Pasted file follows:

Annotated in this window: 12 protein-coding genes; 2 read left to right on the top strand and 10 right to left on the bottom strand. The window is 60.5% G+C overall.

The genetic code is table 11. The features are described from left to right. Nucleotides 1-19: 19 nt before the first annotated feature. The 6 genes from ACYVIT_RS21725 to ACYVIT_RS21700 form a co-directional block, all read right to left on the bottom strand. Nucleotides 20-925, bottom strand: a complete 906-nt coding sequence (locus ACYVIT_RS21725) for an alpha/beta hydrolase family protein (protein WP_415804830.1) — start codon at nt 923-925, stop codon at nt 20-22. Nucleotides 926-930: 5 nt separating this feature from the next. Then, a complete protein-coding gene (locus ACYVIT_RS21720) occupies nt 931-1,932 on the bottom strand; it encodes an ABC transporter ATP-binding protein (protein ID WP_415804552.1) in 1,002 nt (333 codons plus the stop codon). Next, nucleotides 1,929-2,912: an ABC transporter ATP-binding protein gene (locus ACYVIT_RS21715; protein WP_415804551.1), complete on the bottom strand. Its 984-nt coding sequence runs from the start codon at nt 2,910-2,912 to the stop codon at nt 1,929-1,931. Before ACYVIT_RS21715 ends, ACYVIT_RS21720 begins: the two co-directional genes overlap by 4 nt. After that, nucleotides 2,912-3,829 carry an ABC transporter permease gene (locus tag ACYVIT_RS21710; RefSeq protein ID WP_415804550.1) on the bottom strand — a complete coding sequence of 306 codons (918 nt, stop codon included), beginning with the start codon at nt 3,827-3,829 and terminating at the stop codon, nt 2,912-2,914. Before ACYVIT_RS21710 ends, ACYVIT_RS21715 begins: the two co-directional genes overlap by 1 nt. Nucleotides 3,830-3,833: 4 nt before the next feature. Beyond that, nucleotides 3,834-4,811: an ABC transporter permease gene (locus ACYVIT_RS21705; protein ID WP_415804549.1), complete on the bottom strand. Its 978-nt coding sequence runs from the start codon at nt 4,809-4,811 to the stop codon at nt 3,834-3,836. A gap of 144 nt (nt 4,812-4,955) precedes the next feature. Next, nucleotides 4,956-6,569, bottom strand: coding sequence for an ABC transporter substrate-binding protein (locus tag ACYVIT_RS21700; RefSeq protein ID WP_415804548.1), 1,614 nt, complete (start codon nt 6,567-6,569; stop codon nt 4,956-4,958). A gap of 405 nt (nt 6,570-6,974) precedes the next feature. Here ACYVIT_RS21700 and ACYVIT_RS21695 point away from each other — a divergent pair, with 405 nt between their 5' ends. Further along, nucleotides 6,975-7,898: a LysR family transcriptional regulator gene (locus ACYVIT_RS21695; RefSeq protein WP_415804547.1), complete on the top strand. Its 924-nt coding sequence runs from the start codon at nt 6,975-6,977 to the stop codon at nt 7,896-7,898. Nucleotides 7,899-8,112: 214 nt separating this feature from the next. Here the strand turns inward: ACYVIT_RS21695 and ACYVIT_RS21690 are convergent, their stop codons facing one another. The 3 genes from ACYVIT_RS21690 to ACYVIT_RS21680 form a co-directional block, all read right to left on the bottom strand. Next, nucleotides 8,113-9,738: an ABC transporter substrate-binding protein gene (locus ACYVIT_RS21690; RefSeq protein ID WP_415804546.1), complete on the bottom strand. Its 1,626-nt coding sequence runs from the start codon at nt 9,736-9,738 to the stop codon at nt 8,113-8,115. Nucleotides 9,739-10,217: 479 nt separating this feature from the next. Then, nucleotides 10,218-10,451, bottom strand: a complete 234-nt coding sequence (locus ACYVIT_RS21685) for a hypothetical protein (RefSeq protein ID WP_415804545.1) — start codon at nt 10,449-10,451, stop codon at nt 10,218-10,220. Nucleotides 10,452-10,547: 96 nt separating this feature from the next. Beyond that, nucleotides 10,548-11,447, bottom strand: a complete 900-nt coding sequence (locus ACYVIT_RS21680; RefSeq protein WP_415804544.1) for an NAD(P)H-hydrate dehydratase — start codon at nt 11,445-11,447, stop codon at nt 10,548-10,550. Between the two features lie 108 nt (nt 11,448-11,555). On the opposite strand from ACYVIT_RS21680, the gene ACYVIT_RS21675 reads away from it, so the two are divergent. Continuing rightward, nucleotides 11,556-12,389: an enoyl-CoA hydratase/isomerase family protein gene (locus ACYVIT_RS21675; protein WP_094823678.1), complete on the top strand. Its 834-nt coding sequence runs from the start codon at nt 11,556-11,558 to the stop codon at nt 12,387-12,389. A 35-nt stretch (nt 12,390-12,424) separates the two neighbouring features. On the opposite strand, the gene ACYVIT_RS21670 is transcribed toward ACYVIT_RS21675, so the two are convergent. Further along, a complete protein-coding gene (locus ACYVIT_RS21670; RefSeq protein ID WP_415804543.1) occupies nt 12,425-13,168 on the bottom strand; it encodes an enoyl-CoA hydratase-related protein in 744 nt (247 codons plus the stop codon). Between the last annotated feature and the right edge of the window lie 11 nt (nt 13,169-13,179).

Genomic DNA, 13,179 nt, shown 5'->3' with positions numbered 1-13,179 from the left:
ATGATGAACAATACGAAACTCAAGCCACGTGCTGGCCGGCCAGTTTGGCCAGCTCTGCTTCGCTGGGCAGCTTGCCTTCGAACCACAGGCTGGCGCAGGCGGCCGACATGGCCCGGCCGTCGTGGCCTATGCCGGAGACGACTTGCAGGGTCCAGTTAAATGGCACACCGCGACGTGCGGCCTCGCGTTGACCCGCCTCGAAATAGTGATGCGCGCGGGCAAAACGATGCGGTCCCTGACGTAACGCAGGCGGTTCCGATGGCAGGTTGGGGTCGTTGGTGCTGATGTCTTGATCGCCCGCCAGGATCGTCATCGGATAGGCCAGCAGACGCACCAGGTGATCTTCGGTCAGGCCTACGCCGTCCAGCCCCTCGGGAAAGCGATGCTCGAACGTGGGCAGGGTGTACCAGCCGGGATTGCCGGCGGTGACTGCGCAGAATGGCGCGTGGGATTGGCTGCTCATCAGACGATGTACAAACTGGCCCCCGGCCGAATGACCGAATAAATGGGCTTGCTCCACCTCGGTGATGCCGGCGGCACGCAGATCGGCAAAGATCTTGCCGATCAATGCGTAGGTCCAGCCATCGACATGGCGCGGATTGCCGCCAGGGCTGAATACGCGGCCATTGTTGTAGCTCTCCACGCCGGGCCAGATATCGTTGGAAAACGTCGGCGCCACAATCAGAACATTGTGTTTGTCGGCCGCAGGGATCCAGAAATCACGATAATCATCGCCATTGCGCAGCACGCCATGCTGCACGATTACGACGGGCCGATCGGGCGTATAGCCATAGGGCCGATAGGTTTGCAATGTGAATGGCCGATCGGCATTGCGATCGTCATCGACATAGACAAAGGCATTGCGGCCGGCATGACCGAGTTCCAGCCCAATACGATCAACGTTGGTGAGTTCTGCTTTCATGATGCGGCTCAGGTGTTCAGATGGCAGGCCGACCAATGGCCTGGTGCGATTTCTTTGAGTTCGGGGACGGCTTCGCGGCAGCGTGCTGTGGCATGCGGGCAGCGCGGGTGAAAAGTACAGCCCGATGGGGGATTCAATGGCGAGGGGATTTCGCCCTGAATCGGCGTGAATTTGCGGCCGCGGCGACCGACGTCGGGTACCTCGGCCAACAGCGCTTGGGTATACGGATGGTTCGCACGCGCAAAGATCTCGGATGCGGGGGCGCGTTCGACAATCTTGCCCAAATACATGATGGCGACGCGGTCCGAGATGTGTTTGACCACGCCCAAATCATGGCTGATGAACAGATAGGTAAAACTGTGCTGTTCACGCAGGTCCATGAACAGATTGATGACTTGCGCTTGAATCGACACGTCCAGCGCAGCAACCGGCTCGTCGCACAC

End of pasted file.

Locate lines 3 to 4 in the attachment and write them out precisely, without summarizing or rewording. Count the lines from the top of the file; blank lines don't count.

Genomic DNA, 13,179 nt, shown 5'->3' with positions numbered 1-13,179 from the left:
ATGATGAACAATACGAAACTCAAGCCACGTGCTGGCCGGCCAGTTTGGCCAGCTCTGCTTCGCTGGGCAGCTTGCCTTCGAACCACAGGCTGGCGCAGGCGGCCGACATGGCCCGGCCGTCGTGGCCTATGCCGGAGACGACTTGCAGGGTCCAGTTAAATGGCACACCGCGACGTGCGGCCTCGCGTTGACCCGCCTCGAAATAGTGATGCGCGCGGGCAAAACGATGCGGTCCCTGACGTAACGCAGGCGGTTCCGATGGCAGGTTGGGGTCGTTGGTGCTGATGTCTTGATCGCCCGCCAGGATCGTCATCGGATAGGCCAGCAGACGCACCAGGTGATCTTCGGTCAGGCCTACGCCGTCCAGCCCCTCGGGAAAGCGATGCTCGAACGTGGGCAGGGTGTACCAGCCGGGATTGCCGGCGGTGACTGCGCAGAATGGCGCGTGGGATTGGCTGCTCATCAGACGATGTACAAACTGGCCCCCGGCCGAATGACCGAATAAATGGGCTTGCTCCACCTCGGTGATGCCGGCGGCACGCAGATCGGCAAAGATCTTGCCGATCAATGCGTAGGTCCAGCCATCGACATGGCGCGGATTGCCGCCAGGGCTGAATACGCGGCCATTGTTGTAGCTCTCCACGCCGGGCCAGATATCGTTGGAAAACGTCGGCGCCACAATCAGAACATTGTGTTTGTCGGCCGCAGGGATCCAGAAATCACGATAATCATCGCCATTGCGCAGCACGCCATGCTGCACGATTACGACGGGCCGATCGGGCGTATAGCCATAGGGCCGATAGGTTTGCAATGTGAATGGCCGATCGGCATTGCGATCGTCATCGACATAGACAAAGGCATTGCGGCCGGCATGACCGAGTTCCAGCCCAATACGATCAACGTTGGTGAGTTCTGCTTTCATGATGCGGCTCAGGTGTTCAGATGGCAGGCCGACCAATGGCCTGGTGCGATTTCTTTGAGTTCGGGGACGGCTTCGCGGCAGCGTGCTGTGGCATGCGGGCAGCGCGGGTGAAAAGTACAGCCCGATGGGGGATTCAATGGCGAGGGGATTTCGCCCTGAATCGGCGTGAATTTGCGGCCGCGGCGACCGACGTCGGGTACCTCGGCCAACAGCGCTTGGGTATACGGATGGTTCGCACGCGCAAAGATCTCGGATGCGGGGGCGCGTTCGACAATCTTGCCCAAATACATGATGGCGACGCGGTCCGAGATGTGTTTGACCACGCCCAAATCATGGCTGATGAACAGATAGGTAAAACTGTGCTGTTCACGCAGGTCCATGAACAGATTGATGACTTGCGCTTGAATCGACACGTCCAGCGCAGCAACCGGCTCGTCGCACAC